Beattie says that something which has been long forgotten and for which it has been impossible to recollect, but sometimes all of a sudden, it can be recollected without any effort.
Hamilton says that the mind frequently contains whole systems of knowledge which, though in our normal state they may have faded into absolute oblivion, may in certain abnormal states, as catalepsy, somnambulism, madness, delirium, etc., flash out into luminous consciousness.
For instance, there are cases in which the extinct memories of whole languages were suddenly restored.
Lecky says that it is now fully established that no effort of the will can revive multitude of events which are so entirely forgotten, and that the statement of them calls up no memories, may nevertheless be, so to speak, embedded in the human memory, and may be reproduced with intense clearness under certain physical conditions.
The authorities had give many instances recorded in scientific annals as a proof of the above statements.
Beaufort, describing his sensations just before being rescued from drowning says: “Every event of my former life seemed to glimpse across my recollection in a retrospective procession, not in mere outline, but in a picture filled with every minute and collateral feature, thus forming a panoramic view of my whole existence.”
Coleridge relates the well-known case of the old woman who could neither read nor write, who when in the delirium of fever constantly declaimed in very pompous tones long passages from the Latin, Greek and Hebrew, with a distinct enunciation and precise rendition.
It caused wonderment when notes of her ravings were taken down with the help of shorthand, until it was afterwards found that in her youth she had been employed as a servant in the house of a clergyman who was in the habit of reading aloud from his favorite classical and religious writers.
In his books were found marked passages corresponding to the notes taken from the girl’s ravings. Her subconscious memory had stored up the sounds of these passages heard in her early youth, but of which she had no recollection in her normal state.
Kay truly says that by adopting the opinion that every thought or impression that had once been consciously before the mind is ever afterwards preserved, we obtain light on many doubtful mental phenomena; and especially do we draw from it the conclusion of the perfectibility of the human memory to an almost unlimited extent.
We cannot doubt that, could we enter to the lowest depths of our mental nature, we should there find traces of every feeling we have received, every thought we have entertained, and every act we have done through our past life, each one making its influence felt in the way of building up our present knowledge, or in guiding our every-day actions
If they continue in the mind, might it not be probable to remember most if not all of them into consciousness when we wished to do so, if our human memories or powers of recollection were what they should be.
As we know that the human memory region, subconscious region of the mind, may be thought of as a great record file, with an intricate system of indexes, and office boys whose work is to file away the records; to index them; and to find them when needed.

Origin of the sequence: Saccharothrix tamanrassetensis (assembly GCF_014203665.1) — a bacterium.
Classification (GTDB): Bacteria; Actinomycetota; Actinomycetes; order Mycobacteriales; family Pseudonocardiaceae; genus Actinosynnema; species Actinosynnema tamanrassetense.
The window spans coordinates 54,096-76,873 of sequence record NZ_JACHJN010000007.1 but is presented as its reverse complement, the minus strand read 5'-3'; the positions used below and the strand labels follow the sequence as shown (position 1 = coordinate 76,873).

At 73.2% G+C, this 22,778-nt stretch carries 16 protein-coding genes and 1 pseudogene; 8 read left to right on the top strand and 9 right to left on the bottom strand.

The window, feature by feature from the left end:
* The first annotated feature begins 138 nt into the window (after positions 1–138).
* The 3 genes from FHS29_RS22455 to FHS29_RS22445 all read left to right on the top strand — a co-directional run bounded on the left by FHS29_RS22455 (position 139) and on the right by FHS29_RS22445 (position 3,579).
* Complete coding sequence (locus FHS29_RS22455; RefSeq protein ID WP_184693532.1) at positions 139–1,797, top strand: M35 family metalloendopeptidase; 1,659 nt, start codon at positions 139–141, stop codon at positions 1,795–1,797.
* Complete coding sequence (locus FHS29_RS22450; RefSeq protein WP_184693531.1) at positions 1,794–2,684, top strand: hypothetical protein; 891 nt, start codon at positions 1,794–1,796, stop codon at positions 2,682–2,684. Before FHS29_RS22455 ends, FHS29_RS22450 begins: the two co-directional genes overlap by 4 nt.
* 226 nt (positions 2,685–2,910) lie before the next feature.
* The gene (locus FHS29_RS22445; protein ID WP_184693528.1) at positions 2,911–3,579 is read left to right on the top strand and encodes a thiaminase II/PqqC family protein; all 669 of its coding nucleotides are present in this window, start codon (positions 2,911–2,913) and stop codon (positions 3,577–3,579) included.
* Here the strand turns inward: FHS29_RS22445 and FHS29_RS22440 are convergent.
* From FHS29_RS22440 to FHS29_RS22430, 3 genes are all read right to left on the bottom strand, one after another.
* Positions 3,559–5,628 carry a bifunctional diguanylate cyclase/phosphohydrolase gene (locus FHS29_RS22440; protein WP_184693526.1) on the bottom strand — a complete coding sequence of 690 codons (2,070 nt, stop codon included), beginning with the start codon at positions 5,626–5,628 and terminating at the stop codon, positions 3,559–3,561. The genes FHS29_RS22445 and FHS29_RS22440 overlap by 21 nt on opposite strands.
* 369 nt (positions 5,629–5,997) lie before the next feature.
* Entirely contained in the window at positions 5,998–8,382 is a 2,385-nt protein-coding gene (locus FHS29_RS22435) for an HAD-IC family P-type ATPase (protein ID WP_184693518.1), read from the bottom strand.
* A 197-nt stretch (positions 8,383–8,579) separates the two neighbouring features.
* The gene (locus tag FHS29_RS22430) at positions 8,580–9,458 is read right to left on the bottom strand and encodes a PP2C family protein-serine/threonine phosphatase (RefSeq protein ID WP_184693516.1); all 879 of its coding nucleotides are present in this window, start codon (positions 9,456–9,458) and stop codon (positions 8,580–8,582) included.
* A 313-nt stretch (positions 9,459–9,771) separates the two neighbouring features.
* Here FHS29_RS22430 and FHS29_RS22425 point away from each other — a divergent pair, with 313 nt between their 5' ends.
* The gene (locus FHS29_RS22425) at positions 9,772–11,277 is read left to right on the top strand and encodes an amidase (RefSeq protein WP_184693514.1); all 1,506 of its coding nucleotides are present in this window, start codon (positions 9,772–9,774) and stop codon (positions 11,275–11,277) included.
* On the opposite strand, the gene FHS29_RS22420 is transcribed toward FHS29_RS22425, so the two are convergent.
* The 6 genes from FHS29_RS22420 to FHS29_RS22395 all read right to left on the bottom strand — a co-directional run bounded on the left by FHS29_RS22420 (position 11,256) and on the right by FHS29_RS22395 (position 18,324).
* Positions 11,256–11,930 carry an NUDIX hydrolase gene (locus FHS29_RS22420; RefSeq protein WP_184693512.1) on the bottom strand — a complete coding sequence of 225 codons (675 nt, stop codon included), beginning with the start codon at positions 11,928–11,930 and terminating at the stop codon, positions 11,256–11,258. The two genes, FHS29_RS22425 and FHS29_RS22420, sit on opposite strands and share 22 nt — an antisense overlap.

Attention And Association
The records record only what we have felt upon them by the attention, the degree of depth and clearness depending entirely upon the degree of attention, which we bestowed upon the original feeling.
We can never expect to have the office boys of the memory bring up anything that they have not been given to file away. The association existing between the various impressions supplies the indexing, and cross-references.
The more cross-references, or associations that are linked with an idea, thought or feeling that is filed away in the human memory, the greater the chances of it being found readily when wanted.
These two features of attention and association, and the parts they play in the phenomena of memory, are mentioned in detail in other chapters of this book.
These little office boys of the human memory are a hard-working and willing lot of little chaps, but like all boys they do their best work when kept in practice. They can become slothful and careless, and forgetful of the records under their charge with idleness and lack of exercise.
The cobwebs can be taken out of the brain with a little fresh exercise and work, and they spring eagerly to their tasks. They become familiar with their work when exercised properly, and soon become very expert.
They have a tendency to remember, on their own part, and often they grow accustomed to its place when a certain record is called for, and can find it without referring to the indexes at all.
But their problem comes from faint and almost illegible records, caused by poor attention are called for, in such conditions they can scarcely interpret even if they do succeed in finding them.
They are much worried and have to do extra work due to lack of proper indexing by associations and sometimes they are unable to find the records at all from this neglect.
Often, however, you have left the place in disgust after they have told you that they could not find a thing and but, they will continue their search and hours afterward will surprise you by handing you the desired idea, or feeling, which they had improperly filed away or found carelessly indexed.